Carole Migden, who used to be a progressive San Francisco supervisor and state assembly representative with a base in the Harvey Milk-Harry Britt anti-machine insurgency, and who was always ruthless and extremely self-serving, somewhere along the line, embraced and was embraced by the Burton-Brown (now Pelosi) machine before her one term in the state senate. She was outraged that term-limited supervisor Mark Leno dared to run against her in the 2008 Democratic primary and even more miffed that he won and deprived her of a second California Senate term.
Although I voted for her for four different offices, I have not voted for her the most recent two times she has been on the ballot. Alas, she was elected to the San Francisco Democratic Central Committee recently without my support. I have no doubt that she is sincere in her belief that once someone (like, say Carole Migden) is in office – elected or appointed – he or she should not be questioned or opposed. Perhaps she also believes in “judicial independence,” and whatever assent to democracy she once may have had ceased with her 2008 primary electoral rejection.
Be that as it may, judges in California have to face elections. Judges do not continue by Divine Right to rule; California judges do not have lifetime appointments as federal ones do.
Migden carried the bucket of bilge for incumbent protection for a cabal of good old (white) boys orchestrated by presiding state Court of Appeals judge J. Anthony Kline and presiding San Francisco Superior Court Judge James McBride. I do not doubt that each of them believes judges should not be voted out of office and that they themselves should have to be elected to continue in their offices. The judges engaging in political action of the most nefarious back-room cabal sort by calling a conclave in the law offices of Pillsbury, Madison and Sutro, the whitest of whitebread establishment law firms in San Francisco in early July.
The cabal included gay San Francisco Superior Court Judge Kevin McCarthy, who successfully ran against an incumbent judge himself, but like Clarence Thomas, beneficiary of affirmative action who now opposes affirmative action, wants to close the door behind himself. Diversity was a valid goal when it came to electing another Irish politico, in his view, but not for a gay Latino. In Tim Redmond’s blog account of the 7/7 meeting, Nava pointed out that by the court’s own statistics, 70 percent of the judges are white and most have been appointed by Republican governors.
Another irony (or hypocrisy for those preferring plainer speech) is that judge in this election, appointed less than a year ago by Republican Governor Arnold Schwarzanegger has the endorsement of the San Francisco Republican Central Committee. In very Democratic-registration preponderant San Francisco, Ulmer has not refused that endorsement, even as a campaign for “judicial independence” has been waged to rescind the DCCC endorsement of Nava.. A Democrat independent of the Burton-Brown-Pelosi machine is not the kind of “judicial independence” that Carole Migden and State Democratic Party Chairman John Burton (for whom I voted many times, btw) want in their fiefdom. Better a Republican than a genuinely independent Democrat, seems to be there stance.
In a three-person race in June, Nava received more votes than Ulmer, but not a clear majority, so there is a runoff in November. Despite intensive lobbying by John Burton and the exertions of Carole Migden, the DCC with newly elected members did not rescind its endorsement at its 8/11 meeting. Following an impassioned speech by Mission District Supervisor David Campos in defense of the Nava endorsement, Migden’s ended up being the only vote for a re-vote (though her motion to revote on the endorsement was seconded by newly-elected member Bill Fazio, an attorney).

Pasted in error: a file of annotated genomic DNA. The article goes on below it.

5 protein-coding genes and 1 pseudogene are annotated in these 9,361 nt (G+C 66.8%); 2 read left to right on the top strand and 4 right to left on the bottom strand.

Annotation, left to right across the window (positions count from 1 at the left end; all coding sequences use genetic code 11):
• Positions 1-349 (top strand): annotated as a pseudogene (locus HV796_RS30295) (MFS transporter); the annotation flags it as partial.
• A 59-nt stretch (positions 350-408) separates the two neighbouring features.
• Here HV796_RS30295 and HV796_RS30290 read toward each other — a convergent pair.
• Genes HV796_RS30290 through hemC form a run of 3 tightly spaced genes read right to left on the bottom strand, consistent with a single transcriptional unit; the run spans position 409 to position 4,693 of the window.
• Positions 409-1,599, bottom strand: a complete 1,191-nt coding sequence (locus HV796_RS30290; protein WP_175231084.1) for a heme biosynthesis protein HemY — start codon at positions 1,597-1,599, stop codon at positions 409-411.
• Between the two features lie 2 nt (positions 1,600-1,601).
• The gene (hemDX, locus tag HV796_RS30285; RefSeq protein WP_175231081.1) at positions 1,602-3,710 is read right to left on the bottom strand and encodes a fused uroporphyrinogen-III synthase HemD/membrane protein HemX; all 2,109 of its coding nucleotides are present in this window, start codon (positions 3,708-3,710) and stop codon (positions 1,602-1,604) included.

With hotly contested elections against Republican multimillionaires who have already poured in vast sums of their own money for California governor and a US Senate seat I don’t understand why John Burton devoted time and energy to trying to have a recent Republican appointee to a local judicial office. There is an election and the incumbent (of brief incumbency) judge received fewer votes than a challenger who worked as a prosecutor in LA and has more extensive experience of California courts working on the staff Justice Carlos Moreno at the California Supreme Court than Ulmer does in the few months since his appointment.
A comment on the Bay Guardian blog laid out what I consider the case for electing Nava:
“We have a system that allows for the election of judges. I’m not convinced that it’s necessarily the best system, but it’s what we have to work with. As such, my duty as a voter is to cast my vote for whomever I think will be the best superior court judge. That will be Nava. It’s not because he’s gay or Latino, it’s because he’s the better candidate. This is a guy who took his Stanford J.D. and worked as a prosecutor in L.A. instead of settling for a six figure salary at a big firm. Ulmer, on the other hand, took his Stanford J.D. straight to a series of big corporate law firms. There’s nothing wrong with that, but for a judge I value Nava’s experience in a City Attorney’s Office and in private practice at a seriously intense boutique litigation firm over Ulmer’s more thin experience at large corporate law firms. The strongest element of diversity that Nava brings isn’t his race or sexual orientation, it’s his experience working in a wide range of legal contexts.”